This Unbalanced RPO Puts Defenses In A Bind
When you call this Zone Y Stick RPO out of an unbalanced formation, you have combined a lot of good football in one play. This unbalanced RPO would be good from any normal 3×1 formation. Your number three receiver would be the stick route runner just like he is here.
Run pass options are hard enough to defend out of normal formations. When you add this little wrinkle it now throws the defense off. They have to not only find the eligibles. They also have to know who the defender is that the offense is putting into conflict of assignment. About the time the defense identifies the Y as eligible the defense is reading who the coverage guy likely is.
This Zone Read Y Stick Run Pass Option is very popular at all levels of football. In fact the flavor of late has offensive coordinators running they RPO’s off of their base schemes. It is not unusual to see RPO’s off of power and Wing T concepts. The addition of this philosophy would work for these football plays as unbalanced RPO’s too.
Adding the unbalanced ingredient to any play can throw a defense slightly off with their alignments and keys. It can have the effect of forcing a defender to execute a technique that they normally would not have to. Your tight end is running his stick route off the Will linebacker who is not as experienced at defending it.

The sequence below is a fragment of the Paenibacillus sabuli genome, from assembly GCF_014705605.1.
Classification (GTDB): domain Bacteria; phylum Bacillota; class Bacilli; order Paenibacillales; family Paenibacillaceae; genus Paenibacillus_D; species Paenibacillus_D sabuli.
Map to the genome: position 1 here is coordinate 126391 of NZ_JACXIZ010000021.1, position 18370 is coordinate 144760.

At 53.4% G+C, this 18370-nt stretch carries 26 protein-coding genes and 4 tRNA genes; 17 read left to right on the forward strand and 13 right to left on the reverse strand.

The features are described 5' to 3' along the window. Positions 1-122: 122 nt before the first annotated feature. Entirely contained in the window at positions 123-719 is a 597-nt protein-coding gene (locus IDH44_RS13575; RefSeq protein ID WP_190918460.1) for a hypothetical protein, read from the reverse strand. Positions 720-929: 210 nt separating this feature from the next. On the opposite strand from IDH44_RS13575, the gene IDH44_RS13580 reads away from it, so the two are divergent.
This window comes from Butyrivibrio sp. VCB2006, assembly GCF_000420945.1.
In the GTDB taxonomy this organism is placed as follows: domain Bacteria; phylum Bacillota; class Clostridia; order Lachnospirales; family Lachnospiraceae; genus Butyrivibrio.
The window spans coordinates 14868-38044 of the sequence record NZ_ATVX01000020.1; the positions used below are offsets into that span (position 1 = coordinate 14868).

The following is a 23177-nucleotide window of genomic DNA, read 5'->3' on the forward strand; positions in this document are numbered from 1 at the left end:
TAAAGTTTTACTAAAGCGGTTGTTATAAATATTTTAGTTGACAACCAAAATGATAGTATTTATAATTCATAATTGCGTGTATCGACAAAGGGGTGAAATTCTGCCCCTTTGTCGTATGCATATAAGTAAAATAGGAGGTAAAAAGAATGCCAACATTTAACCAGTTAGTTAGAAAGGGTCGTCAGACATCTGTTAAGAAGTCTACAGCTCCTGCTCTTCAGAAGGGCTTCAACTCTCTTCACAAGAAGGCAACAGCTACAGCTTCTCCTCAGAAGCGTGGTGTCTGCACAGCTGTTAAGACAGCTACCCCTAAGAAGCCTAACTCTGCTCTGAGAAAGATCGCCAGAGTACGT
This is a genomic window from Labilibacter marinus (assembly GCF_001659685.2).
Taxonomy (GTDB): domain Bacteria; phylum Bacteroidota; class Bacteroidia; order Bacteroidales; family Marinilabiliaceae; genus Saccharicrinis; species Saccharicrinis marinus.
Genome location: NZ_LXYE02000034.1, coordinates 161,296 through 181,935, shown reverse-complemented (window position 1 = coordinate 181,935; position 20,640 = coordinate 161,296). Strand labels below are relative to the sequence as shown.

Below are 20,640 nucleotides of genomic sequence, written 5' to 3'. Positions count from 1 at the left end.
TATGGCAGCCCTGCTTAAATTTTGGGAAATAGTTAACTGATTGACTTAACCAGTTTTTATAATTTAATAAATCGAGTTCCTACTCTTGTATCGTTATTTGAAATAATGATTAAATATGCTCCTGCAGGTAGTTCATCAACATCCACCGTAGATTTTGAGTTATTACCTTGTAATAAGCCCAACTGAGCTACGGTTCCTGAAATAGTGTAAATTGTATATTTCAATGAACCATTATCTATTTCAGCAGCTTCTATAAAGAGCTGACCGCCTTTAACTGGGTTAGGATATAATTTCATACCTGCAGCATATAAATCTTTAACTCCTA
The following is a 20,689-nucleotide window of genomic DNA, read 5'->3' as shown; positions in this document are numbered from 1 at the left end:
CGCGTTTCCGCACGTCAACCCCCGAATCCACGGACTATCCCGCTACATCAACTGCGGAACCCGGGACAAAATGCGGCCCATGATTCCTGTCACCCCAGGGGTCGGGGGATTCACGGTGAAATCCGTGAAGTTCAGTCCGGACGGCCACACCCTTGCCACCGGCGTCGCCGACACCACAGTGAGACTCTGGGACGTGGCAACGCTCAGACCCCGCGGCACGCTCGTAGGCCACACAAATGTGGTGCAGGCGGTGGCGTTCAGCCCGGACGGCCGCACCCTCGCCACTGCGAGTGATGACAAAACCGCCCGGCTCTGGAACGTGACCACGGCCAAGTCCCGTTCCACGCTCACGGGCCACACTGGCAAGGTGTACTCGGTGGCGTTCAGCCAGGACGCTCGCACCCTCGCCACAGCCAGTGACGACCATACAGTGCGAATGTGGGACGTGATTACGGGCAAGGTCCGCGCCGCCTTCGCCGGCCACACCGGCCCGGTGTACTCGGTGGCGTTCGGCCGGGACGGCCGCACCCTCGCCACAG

Tap on the play to the right to watch a quick video on this. The video is a little older from a while back but the coaching points remain the same. This unbalanced RPO is a great example as the rules are fairly simple. Unless the defense is willing to play some type of closed field coverage, the odds are pretty good that you are going to be able to run the inside zone with good numbers.
Finally, one of the most redeeming parts about this unbalanced RPO is if the quarterback ends up with the ball in his hand late, it is still a very tough run scheme to stop on the boot.